Campus Watch Research
UC Berkeley Pits Liberalism Against 'Islamophobia'
by Michael Lumish
Fast on the heels of the University of California's anti-free speech "Battle of Berkeley"—in which hundreds of black-clad, left-wing, "anti-fascists" attacked Trump supporters in the streets—around five hundred students and scholars attended the weekend conference "Islamophobia & The End of Liberalism?"
The conference poster featured a righteously concerned Statue of Liberty embracing a young Muslim woman in a hijab as if to protect her from the xenophobic natives. The clear implication was that the Western liberal tradition requires open borders and that Muslims as people, rather than jihadis as ideologues, are threatened by fellow Americans.
The concept of "Islamophobia" was created as a political device to demonize critics of Islamic supremacism. At UC Berkeley, the fundamental question was whether "Islamophobia" represents a betrayal of the tradition of Enlightenment liberalism or its imperial, racist fulfillment. This query hovered over the eighth annual conference organized by Hatem Bazian, director of the University's Islamophobia Research & Documentation Project (IRDP), who blasted what he called "Trumpism." Surprisingly, the participants from universities around the world did not settle for a pat answer.
Adnan Husain of Queen's University in Canada argued that the "liberal concept of multiculturalism" is undermined by contemporary forms of aggressive, white, Western "crusaderism."
In a talk entitled "Liberal Islamophobia," the University of Denver's Nader Hashemi asserted that Hillary Clinton is anti-Muslim because she claimed during the 2016 presidential campaign that moderate Muslims represent a bulwark against "violent extremism." In doing so, she allegedly reduced the American Muslim community to a foreign policy tool of the U.S. government.
Raja Abdulhaq, a graduate student in international affairs at Brooklyn College, asserted that the goal of white Western liberals was to transform Muslims into "carbon copies" of themselves.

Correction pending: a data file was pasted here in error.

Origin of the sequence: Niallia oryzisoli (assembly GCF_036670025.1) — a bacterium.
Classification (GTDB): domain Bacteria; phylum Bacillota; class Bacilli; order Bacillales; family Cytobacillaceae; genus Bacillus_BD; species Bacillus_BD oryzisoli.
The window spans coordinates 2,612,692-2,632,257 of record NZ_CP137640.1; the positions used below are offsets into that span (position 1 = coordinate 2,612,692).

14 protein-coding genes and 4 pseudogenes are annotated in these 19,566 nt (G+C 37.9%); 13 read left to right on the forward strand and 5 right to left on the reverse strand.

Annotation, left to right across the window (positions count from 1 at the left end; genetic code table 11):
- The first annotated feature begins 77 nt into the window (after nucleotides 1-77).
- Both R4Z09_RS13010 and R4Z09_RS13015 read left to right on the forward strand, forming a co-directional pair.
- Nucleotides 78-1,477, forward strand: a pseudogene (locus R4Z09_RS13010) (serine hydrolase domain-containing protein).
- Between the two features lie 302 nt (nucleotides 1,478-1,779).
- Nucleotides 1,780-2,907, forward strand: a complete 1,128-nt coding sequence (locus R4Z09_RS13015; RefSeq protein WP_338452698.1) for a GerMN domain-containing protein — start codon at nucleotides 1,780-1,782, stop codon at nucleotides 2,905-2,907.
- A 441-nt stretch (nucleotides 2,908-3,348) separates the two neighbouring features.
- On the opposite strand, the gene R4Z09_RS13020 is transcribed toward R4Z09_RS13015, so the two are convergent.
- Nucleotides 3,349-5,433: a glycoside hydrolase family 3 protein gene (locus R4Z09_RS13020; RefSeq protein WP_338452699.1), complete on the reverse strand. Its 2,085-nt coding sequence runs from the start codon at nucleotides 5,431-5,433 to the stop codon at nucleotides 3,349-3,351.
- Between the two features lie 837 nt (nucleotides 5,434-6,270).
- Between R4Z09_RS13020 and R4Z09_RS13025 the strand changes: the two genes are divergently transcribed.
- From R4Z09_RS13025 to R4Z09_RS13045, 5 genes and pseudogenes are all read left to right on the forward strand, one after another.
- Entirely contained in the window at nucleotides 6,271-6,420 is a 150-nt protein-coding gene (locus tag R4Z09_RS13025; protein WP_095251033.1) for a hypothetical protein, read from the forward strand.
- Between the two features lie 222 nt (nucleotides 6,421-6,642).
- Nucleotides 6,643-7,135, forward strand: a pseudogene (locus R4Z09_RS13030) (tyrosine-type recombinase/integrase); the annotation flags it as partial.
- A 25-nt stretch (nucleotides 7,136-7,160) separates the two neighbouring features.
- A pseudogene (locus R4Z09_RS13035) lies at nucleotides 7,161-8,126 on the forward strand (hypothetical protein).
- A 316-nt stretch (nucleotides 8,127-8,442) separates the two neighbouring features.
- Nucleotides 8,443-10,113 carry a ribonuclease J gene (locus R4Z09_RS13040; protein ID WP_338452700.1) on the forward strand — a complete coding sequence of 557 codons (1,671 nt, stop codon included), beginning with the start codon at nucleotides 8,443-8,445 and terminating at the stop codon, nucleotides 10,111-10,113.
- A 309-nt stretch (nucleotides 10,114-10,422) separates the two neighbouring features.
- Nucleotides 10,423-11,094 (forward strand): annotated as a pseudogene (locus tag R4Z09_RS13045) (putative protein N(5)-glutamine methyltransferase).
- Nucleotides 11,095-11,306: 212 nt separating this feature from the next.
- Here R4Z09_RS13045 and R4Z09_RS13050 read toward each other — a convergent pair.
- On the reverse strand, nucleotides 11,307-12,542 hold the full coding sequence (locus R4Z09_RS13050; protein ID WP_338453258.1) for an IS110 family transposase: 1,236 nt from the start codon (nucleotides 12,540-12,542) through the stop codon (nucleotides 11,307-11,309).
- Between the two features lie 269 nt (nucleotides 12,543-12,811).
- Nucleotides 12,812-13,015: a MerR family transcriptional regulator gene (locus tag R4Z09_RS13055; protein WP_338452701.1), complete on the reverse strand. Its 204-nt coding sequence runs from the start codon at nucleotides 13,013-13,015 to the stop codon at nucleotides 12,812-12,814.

Meanwhile, Long Island University philosopher Shaireen Rasheed maintained that the so-called "Western gaze" reduces Islam to a thing in need of reform, according to the standards of white Western cultural hegemony.
Thus, concerns over terrorism or Sharia law are reduced to attempts to control, formalize, and channel Western Muslim identities into alienating, indoctrinating, and inauthentic white liberal molds.
When one asks if terrorism and Islamic supremacism inspire Western anti-Muslim bigotry, the knee-jerk response is to accuse the questioner of "Islamophobia." The problem, we are to believe, is not terrorism or the spread of Islamic supremacism into Europe. According to the general attitude of the conference, these are merely the natural responses of a people oppressed under the weight of voracious white, Western, racist, colonialist, imperialist aggression.
In other words, the real problem is not Osama bin Laden, but George W. Bush and Donald Trump.
Given the inclusion of UC Berkeley's "IRDP" in Latuff's signature, Bazian and other conference organizers knowingly endorsed his vile work. Their actions reveal their intent to legitimize anti-Semitism by using it at a UC Berkeley event ostensibly dedicated to fighting racism.
Ultimately, the "Islamophobia" conference contradicted itself in at least two ways. Foremost was the morally reprehensible act of espousing anti-Semitism, ostensibly in order to combat anti-Muslim bigotry. The other was its insistence that the larger Muslim world, comprised of 1.6 billion people—about one-quarter of the world's population—are fundamentally victims of aggressive Europeans imperial excess. Centuries of Muslim imperialism aside, playing the victim card allows Bazian and his colleagues to continue their aggressions against the West under the guise of moral purity.
Michael Lumish is an analyst on the Arab-Israeli conflict and the proprietor of Israel Thrives. He holds a Ph.D. in American History from the Pennsylvania State University and has taught at Penn State, San Francisco State University, and City College of San Francisco. This article was sponsored by Campus Watch, a project of the Middle East Forum.
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